I Know You Rider

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"I Know You Rider" (also "Woman Blues" and "I Know My Rider") is a traditional blues song that has been adapted by numerous artists. It has appeared in folk, country, and rock guises.[1]

Blues origins[edit]

Modern versions can be traced back to Blind Lemon Jefferson's "Deceitful Brownskin Blues", which was released as a single in 1927. It appears in a 1934 book, American Ballads and Folk Songs, by the noted father-and-son musicologists and folklorists John Lomax and Alan Lomax.[2] The book notes that "An eighteen-year-old black girl, in prison for murder, sang the song and the first stanza of these blues." The Lomaxes then added a number of verses from other sources and named it "Woman Blue".[2] The music and melody are similar to Lucille Bogan's "B.D. Woman Blues" (c. 1935), although the lyrics are completely different.

Folk rediscovery[edit]

By the mid-1950s, traditional musician Bob Coltman had found the song in the American Ballads and Folk Songs book and began singing an arrangement of it that he performed a lot in folk circles around Philadelphia and Boston circa 1957-1960.[2] In 1959, Coltman taught it to Tossi Aaron who recorded a version in 1960 for her album Tossi Sings Folk Songs & Ballads on Prestige International.[2][3] Joan Baez recorded a version for her self-titled 1960 debut album on Vanguard Records, but the track was not released until a 2001 CD re-issue of the album.[3]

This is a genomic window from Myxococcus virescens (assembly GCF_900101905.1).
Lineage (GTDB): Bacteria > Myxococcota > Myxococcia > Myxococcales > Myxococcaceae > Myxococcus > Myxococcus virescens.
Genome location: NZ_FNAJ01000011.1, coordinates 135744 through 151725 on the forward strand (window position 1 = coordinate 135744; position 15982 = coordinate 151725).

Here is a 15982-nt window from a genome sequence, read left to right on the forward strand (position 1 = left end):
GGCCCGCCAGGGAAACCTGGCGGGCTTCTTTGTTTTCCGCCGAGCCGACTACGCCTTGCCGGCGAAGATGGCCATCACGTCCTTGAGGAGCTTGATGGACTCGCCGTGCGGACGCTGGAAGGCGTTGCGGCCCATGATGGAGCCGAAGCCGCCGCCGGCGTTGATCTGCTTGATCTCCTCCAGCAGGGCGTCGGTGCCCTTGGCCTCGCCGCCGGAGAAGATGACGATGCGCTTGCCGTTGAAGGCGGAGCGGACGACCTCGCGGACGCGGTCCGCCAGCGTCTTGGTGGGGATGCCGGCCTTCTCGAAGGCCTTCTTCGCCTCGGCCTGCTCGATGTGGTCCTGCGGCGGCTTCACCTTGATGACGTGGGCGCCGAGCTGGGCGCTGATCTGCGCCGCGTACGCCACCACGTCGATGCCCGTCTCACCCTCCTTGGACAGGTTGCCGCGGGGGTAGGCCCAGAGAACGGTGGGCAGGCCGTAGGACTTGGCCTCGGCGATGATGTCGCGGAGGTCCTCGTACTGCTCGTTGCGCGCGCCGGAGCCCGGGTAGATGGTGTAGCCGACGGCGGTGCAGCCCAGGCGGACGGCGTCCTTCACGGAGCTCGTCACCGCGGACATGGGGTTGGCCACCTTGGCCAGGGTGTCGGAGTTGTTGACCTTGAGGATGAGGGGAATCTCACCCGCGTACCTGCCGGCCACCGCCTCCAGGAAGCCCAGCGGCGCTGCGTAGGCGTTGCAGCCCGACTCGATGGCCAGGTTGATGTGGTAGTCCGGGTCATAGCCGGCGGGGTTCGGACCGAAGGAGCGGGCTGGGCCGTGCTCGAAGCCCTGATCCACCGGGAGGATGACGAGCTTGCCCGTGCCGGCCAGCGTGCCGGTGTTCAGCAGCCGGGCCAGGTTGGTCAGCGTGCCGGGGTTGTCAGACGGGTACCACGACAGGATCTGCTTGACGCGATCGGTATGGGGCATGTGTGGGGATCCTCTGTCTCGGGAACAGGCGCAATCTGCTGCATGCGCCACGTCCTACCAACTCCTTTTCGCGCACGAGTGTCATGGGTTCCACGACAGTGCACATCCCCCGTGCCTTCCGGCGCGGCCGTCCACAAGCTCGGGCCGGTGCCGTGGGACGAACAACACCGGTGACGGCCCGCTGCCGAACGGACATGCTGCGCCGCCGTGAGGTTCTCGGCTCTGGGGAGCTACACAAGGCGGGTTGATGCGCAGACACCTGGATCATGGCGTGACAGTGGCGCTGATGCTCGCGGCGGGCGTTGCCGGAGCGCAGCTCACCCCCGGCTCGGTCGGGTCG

Throughout the early 1960s, the song gained popularity due to folk performers, most notably the Kingston Trio, who included the song "Rider" on their album Sunny Side! in 1963.[4] So too did the Big 3, an American folk trio that featured Cass Elliot. Folk singer Judy Roderick also recorded a version of the song under the title "Woman Blue" and it became the title track of her second album, recorded and released by Vanguard in 1965.[2][5] British folk singer John Renbourn recorded a version of the song (titled "I Know My Babe") and it was included on his 1967 solo album, Another Monday.[6]

Early rock performances and recordings[edit]

By the mid-1960s, rock acts had begun to perform and record the song. The Astronauts released a version on their 1967 album, Travelin' Men. Folk rock band the Byrds recorded the song during 1966, under the title "I Know My Rider (I Know You Rider)", but their version remained unreleased until 1987, when it was included on the archival Never Before album.[7] It was later included as a bonus track on the expanded CD edition of the Byrds' Fifth Dimension album.[8] The Byrds also performed the song at the Monterey International Pop Festival in June 1967, though that performance has never been officially released.[9]

James Taylor recorded the song as "Circle Round the Sun" on his 1968 debut album James Taylor).[2] Big Brother and the Holding Company, featuring Janis Joplin, performed it in concert and a rendition from 1966 was released in 1984 on the live album Cheaper Thrills.[2] Blues rock duo Hot Tuna included a version of the song titled "Know You Rider" on their debut live album, Hot Tuna,[10] and have played the song live many times since.